#FIFA Women's World Cup

Bev Priestman on preparing a squad and getting your message across

Bev Priestman, 14 May 2024


Bev Priestman has been in charge of Canada’s women’s team since 2020, and can count an Olympic gold medal among her achievements. Her approach to preparing her squad for tournament football has been a major factor in her success, but getting your team ready is not an exact science.

Lessons from the 2023 World Cup
Of the many developments that came to light during FIFA Women’s World Cup 2023™, Priestman was particularly struck by the fact that the teams were better organised in defence than in previous tournaments, and operated in tighter blocks. Teams are also becoming more adaptable and technically proficient as the game continues to professionalise. This is one reason why fears that expanding the tournament to 32 teams would dilute quality turned out to be unfounded.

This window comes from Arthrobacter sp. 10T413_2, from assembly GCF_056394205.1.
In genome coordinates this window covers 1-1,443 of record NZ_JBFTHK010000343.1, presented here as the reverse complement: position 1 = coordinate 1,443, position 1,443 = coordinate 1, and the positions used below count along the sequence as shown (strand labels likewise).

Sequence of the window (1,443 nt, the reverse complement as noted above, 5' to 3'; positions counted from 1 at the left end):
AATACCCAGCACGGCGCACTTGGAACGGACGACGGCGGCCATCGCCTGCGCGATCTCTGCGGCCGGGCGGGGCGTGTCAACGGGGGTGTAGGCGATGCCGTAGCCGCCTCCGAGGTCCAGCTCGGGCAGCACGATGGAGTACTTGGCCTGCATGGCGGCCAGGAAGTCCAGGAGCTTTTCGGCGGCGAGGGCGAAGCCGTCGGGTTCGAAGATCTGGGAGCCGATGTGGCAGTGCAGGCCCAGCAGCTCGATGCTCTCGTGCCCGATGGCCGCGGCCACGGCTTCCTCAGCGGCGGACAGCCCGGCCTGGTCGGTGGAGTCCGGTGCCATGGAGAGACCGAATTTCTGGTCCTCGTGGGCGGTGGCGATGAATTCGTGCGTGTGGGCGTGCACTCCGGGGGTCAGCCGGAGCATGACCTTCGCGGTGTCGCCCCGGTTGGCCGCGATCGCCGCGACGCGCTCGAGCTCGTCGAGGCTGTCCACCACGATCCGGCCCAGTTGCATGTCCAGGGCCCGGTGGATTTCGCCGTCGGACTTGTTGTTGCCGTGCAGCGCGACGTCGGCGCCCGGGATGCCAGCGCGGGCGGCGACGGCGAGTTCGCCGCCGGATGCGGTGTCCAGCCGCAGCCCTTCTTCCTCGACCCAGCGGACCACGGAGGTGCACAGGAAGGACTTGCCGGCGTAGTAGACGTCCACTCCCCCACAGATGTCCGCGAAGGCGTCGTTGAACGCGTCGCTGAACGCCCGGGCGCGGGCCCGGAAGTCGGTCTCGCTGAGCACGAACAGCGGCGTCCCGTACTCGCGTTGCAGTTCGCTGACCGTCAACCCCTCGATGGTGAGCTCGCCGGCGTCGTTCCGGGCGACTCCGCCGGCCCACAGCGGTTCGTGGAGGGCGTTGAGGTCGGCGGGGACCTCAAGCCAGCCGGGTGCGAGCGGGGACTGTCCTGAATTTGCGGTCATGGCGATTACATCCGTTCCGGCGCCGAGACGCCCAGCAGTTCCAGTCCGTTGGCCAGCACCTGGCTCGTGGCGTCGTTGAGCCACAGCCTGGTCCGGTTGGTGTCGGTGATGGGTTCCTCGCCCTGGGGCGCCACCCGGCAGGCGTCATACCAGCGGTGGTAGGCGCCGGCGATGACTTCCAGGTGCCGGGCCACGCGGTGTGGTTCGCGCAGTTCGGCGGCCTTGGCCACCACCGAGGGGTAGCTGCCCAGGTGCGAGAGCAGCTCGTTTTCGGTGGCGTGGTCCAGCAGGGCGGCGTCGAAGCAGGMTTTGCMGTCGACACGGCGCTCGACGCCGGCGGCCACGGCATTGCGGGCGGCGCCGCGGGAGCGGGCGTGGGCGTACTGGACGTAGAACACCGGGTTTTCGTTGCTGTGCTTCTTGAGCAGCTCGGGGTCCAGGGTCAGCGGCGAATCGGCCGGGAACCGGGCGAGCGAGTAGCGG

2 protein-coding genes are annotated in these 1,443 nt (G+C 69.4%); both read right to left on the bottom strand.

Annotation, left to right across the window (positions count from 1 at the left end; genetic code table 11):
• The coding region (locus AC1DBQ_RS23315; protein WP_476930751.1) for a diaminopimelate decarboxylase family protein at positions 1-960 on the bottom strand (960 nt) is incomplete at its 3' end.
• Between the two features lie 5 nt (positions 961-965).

Preparing a squad for a World Cup
Preparing a squad for a World Cup is a complicated balancing act. As Priestman says, there are a number of different factors that need to be taken into account, including ensuring your players know your own game plan, analysing how the opposition likes to play, and getting your squad into the right mindset prior to games. She is a firm believer that every player in the squad should be fully prepared to make decisive contributions at key moments, and she is also careful to limit the extent of her personal involvement on the training ground. By delegating a lot of day-to-day responsibility to her staff, she can increase the impact of her own interventions when the going gets tough.

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